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Problems at Wis. economic development agency cited

Scott Bauer, Associated Press

MADISON, Wis. (AP) -- A block grant program that sends millions of dollars to communities across Wisconsin will no longer be administered by the state's beleaguered quasi-private economic development agency after the federal government questioned the legality of such an arrangement.

The decision was announced Tuesday at a meeting of the board of the Wisconsin Economic Development Corp., which has been beset with problems ever since its creation last year. A pair of independent reviews of WEDC's operations identified a number of problems and issued a series of recommendations, including upgrading computer software and hiring more people to better track loans and other financial transactions.

Creating the WEDC to replace the Department of Commerce was one of Gov. Scott Walker's top priorities. It has a roughly $85 million annual budget and spearheads Wisconsin's flagship job-creation efforts. Walker serves as chairman of the board that includes both state lawmakers and private business leaders, and promised during his 2010 campaign to create 250,000 new jobs.

The agency has had high-profile missteps, such as its handling of the Community Development Block Grants, since it became operational in July 2011.

The U.S. Department of Housing and Urban Development sent the state a letter in August, saying that WEDC failed to follow federal law and its own policies in awarding $9.6 million in CDBG money to four communities in February. When the letter became public in September, Walker tried to downplay HUD's concerns as routine.

But on Tuesday, Mike Huebsch, secretary of the Department of Administration, said his agency would take over issuing the grants in order to address the federal government's concerns. Huebsch said in a memo that WEDC will continue "communicating, marketing and serving as a liaison with communities and businesses on facilitating these grant opportunities." Anything that's done will be with the blessing of the federal government, he told the board.

Democratic state Rep. Peter Barca, a member of WEDC's board and a frequent critic of how it's operated, said it was "very unfortunate" the problem with issuing the grants wasn't anticipated before the agency was created.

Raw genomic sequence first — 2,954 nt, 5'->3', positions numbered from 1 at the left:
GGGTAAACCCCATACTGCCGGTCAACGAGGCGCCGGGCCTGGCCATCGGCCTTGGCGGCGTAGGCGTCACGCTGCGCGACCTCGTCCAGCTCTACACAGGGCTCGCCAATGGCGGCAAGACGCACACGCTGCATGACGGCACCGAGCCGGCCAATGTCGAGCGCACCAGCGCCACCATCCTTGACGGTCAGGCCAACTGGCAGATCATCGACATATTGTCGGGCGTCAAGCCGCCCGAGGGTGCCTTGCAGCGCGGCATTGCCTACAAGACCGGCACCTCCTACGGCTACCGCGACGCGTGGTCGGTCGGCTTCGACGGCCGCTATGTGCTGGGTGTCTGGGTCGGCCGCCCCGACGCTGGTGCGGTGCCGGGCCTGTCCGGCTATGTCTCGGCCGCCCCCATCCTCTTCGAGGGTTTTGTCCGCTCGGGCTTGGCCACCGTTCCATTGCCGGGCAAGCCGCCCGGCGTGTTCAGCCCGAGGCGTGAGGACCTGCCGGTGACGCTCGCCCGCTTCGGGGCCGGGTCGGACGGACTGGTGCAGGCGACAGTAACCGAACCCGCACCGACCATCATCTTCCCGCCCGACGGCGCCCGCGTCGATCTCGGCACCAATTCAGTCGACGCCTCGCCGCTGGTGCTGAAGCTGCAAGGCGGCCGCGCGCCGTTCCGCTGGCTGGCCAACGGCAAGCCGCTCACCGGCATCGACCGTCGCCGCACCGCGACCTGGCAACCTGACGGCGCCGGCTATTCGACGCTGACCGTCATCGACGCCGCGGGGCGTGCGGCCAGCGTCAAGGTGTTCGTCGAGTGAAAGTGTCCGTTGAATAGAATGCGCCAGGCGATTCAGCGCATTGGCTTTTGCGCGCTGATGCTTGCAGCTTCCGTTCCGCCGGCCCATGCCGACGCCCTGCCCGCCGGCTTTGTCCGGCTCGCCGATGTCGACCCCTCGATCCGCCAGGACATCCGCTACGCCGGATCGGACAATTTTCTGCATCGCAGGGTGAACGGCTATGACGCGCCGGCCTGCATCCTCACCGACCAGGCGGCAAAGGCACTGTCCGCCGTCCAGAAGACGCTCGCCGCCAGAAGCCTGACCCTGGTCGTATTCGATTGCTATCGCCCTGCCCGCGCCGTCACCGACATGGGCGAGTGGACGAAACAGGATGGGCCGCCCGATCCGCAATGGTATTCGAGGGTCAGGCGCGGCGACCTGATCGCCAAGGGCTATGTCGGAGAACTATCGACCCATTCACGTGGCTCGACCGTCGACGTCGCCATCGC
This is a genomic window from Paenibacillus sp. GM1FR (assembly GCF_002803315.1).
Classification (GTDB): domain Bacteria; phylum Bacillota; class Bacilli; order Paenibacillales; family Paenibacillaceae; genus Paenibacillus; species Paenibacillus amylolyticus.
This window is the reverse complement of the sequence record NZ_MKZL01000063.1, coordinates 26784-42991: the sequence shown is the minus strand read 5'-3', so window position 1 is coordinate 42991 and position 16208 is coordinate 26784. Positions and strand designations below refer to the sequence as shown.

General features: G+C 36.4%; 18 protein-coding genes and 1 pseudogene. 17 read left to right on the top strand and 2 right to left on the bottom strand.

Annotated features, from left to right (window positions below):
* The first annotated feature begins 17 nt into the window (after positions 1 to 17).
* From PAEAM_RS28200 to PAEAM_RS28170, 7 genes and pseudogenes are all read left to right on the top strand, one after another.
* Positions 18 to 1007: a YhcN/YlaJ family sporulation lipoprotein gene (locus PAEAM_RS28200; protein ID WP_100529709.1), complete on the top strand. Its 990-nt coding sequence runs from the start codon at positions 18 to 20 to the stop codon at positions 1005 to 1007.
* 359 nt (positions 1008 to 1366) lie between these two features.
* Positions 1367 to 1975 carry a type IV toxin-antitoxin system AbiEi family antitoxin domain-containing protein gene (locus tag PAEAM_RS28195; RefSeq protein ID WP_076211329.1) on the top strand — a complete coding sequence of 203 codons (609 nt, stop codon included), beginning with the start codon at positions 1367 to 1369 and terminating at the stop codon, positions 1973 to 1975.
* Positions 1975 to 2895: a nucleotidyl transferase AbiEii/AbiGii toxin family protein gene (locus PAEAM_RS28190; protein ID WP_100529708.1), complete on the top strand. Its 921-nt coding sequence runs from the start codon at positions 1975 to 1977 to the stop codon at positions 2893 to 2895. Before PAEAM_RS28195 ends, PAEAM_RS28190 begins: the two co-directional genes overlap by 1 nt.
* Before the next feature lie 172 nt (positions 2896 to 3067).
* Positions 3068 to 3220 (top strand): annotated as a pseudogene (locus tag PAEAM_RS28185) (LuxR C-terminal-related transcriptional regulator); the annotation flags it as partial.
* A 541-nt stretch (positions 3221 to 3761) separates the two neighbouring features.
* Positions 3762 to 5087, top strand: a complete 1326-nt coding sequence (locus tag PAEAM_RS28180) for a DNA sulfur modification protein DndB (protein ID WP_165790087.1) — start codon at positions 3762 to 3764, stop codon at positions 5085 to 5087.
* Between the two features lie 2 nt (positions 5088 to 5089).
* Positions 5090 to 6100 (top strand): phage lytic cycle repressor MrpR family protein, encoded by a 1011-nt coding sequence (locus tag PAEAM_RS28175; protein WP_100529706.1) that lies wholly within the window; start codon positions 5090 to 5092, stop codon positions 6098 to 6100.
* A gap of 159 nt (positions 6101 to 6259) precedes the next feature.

Numerous problems with the creation of WEDC were cited in both an audit by accounting firm Schenck SC and a separate independent review by Financial Institution Products Corp., a subsidiary of the Wisconsin Bankers Association. The audit released Monday said that poor record keeping, a lack of basic accounting controls and high staff turnover all contributed to problems.

In its response to the audit, WEDC detailed procedural and internal changes that were being made to better track loans and fix other problems, such as improper accounting journal entries and deficient credit card policies for employees.

Walker said at the meeting that work isn't done yet, but he feels better that "we have a handle on this and are going to move forward."

The FIPC report released Tuesday detailed even more problems at the fledgling agency. While none of the issues were deemed unfixable, the report said considerable work is needed to make the necessary recommended improvements. Problems identified included:

— Creation of WEDC was done without enough attention to what would be needed to manage the agency, leading to a lack of clarity in authority, accountability and responsibility. There is a "definitive need for an integrated, complete, defined set of management policies," the report said.

— Computer software programs used to track loans, tax credits, grants, documentation and other reporting are not efficient or effective and will not meet long-term needs.

— Credit risk management procedures are insufficient.

— The agency's collection policy on past due loans needs to be better defined.

The first head of the agency, former Green Bay Mayor Paul Jadin, resigned in October. Reed Hall, the retired executive director of the Marshfield Clinic, is currently serving as interim chief executive officer. The board was told Tuesday that more than 100 people applied for the job, and a search committee hopes to forward a list of five finalists to Walker, who will make the appointment.